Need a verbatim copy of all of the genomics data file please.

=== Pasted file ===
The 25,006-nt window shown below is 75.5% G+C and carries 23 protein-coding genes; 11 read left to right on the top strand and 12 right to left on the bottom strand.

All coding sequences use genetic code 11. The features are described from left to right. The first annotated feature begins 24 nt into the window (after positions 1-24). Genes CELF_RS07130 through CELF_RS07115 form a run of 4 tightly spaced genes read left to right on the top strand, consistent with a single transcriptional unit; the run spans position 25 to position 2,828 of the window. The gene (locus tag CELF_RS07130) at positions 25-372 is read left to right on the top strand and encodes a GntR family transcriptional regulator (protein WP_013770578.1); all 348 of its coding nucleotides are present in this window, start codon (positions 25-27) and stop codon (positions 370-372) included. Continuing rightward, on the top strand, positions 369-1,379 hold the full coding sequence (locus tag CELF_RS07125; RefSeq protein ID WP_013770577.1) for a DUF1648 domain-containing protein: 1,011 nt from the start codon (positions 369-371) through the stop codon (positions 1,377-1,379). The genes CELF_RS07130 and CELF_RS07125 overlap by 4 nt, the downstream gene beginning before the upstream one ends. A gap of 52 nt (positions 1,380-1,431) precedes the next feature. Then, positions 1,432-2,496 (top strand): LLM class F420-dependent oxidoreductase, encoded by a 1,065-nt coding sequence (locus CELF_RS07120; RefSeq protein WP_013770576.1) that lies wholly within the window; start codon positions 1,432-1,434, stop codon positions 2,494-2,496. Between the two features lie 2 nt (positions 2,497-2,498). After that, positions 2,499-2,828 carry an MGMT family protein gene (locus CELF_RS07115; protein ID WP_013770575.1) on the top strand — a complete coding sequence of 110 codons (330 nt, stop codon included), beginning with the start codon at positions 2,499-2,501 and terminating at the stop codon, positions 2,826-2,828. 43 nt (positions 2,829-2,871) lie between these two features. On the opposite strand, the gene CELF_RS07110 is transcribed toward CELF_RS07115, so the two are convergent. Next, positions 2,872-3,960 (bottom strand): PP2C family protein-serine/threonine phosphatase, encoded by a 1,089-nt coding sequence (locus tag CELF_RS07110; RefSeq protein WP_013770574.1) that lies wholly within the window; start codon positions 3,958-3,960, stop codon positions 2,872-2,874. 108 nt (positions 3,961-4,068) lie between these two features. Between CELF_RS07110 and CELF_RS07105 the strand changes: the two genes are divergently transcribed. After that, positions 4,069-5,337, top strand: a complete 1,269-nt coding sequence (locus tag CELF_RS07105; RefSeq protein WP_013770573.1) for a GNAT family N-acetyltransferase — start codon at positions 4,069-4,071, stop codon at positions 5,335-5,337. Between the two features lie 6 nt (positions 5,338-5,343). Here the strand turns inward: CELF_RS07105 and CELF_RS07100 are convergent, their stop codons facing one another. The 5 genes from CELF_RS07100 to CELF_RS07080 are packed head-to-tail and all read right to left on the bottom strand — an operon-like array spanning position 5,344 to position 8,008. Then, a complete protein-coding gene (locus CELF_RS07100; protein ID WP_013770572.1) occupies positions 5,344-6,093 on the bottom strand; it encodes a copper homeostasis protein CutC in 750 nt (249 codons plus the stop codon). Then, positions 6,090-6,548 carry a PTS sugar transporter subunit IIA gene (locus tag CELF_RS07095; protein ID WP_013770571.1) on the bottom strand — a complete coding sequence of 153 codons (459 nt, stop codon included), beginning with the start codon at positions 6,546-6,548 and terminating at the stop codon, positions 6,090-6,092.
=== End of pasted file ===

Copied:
The 25,006-nt window shown below is 75.5% G+C and carries 23 protein-coding genes; 11 read left to right on the top strand and 12 right to left on the bottom strand.

All coding sequences use genetic code 11. The features are described from left to right. The first annotated feature begins 24 nt into the window (after positions 1-24). Genes CELF_RS07130 through CELF_RS07115 form a run of 4 tightly spaced genes read left to right on the top strand, consistent with a single transcriptional unit; the run spans position 25 to position 2,828 of the window. The gene (locus tag CELF_RS07130) at positions 25-372 is read left to right on the top strand and encodes a GntR family transcriptional regulator (protein WP_013770578.1); all 348 of its coding nucleotides are present in this window, start codon (positions 25-27) and stop codon (positions 370-372) included. Continuing rightward, on the top strand, positions 369-1,379 hold the full coding sequence (locus tag CELF_RS07125; RefSeq protein ID WP_013770577.1) for a DUF1648 domain-containing protein: 1,011 nt from the start codon (positions 369-371) through the stop codon (positions 1,377-1,379). The genes CELF_RS07130 and CELF_RS07125 overlap by 4 nt, the downstream gene beginning before the upstream one ends. A gap of 52 nt (positions 1,380-1,431) precedes the next feature. Then, positions 1,432-2,496 (top strand): LLM class F420-dependent oxidoreductase, encoded by a 1,065-nt coding sequence (locus CELF_RS07120; RefSeq protein WP_013770576.1) that lies wholly within the window; start codon positions 1,432-1,434, stop codon positions 2,494-2,496. Between the two features lie 2 nt (positions 2,497-2,498). After that, positions 2,499-2,828 carry an MGMT family protein gene (locus CELF_RS07115; protein ID WP_013770575.1) on the top strand — a complete coding sequence of 110 codons (330 nt, stop codon included), beginning with the start codon at positions 2,499-2,501 and terminating at the stop codon, positions 2,826-2,828. 43 nt (positions 2,829-2,871) lie between these two features. On the opposite strand, the gene CELF_RS07110 is transcribed toward CELF_RS07115, so the two are convergent. Next, positions 2,872-3,960 (bottom strand): PP2C family protein-serine/threonine phosphatase, encoded by a 1,089-nt coding sequence (locus tag CELF_RS07110; RefSeq protein WP_013770574.1) that lies wholly within the window; start codon positions 3,958-3,960, stop codon positions 2,872-2,874. 108 nt (positions 3,961-4,068) lie between these two features. Between CELF_RS07110 and CELF_RS07105 the strand changes: the two genes are divergently transcribed. After that, positions 4,069-5,337, top strand: a complete 1,269-nt coding sequence (locus tag CELF_RS07105; RefSeq protein WP_013770573.1) for a GNAT family N-acetyltransferase — start codon at positions 4,069-4,071, stop codon at positions 5,335-5,337. Between the two features lie 6 nt (positions 5,338-5,343). Here the strand turns inward: CELF_RS07105 and CELF_RS07100 are convergent, their stop codons facing one another. The 5 genes from CELF_RS07100 to CELF_RS07080 are packed head-to-tail and all read right to left on the bottom strand — an operon-like array spanning position 5,344 to position 8,008. Then, a complete protein-coding gene (locus CELF_RS07100; protein ID WP_013770572.1) occupies positions 5,344-6,093 on the bottom strand; it encodes a copper homeostasis protein CutC in 750 nt (249 codons plus the stop codon). Then, positions 6,090-6,548 carry a PTS sugar transporter subunit IIA gene (locus tag CELF_RS07095; protein ID WP_013770571.1) on the bottom strand — a complete coding sequence of 153 codons (459 nt, stop codon included), beginning with the start codon at positions 6,546-6,548 and terminating at the stop codon, positions 6,090-6,092.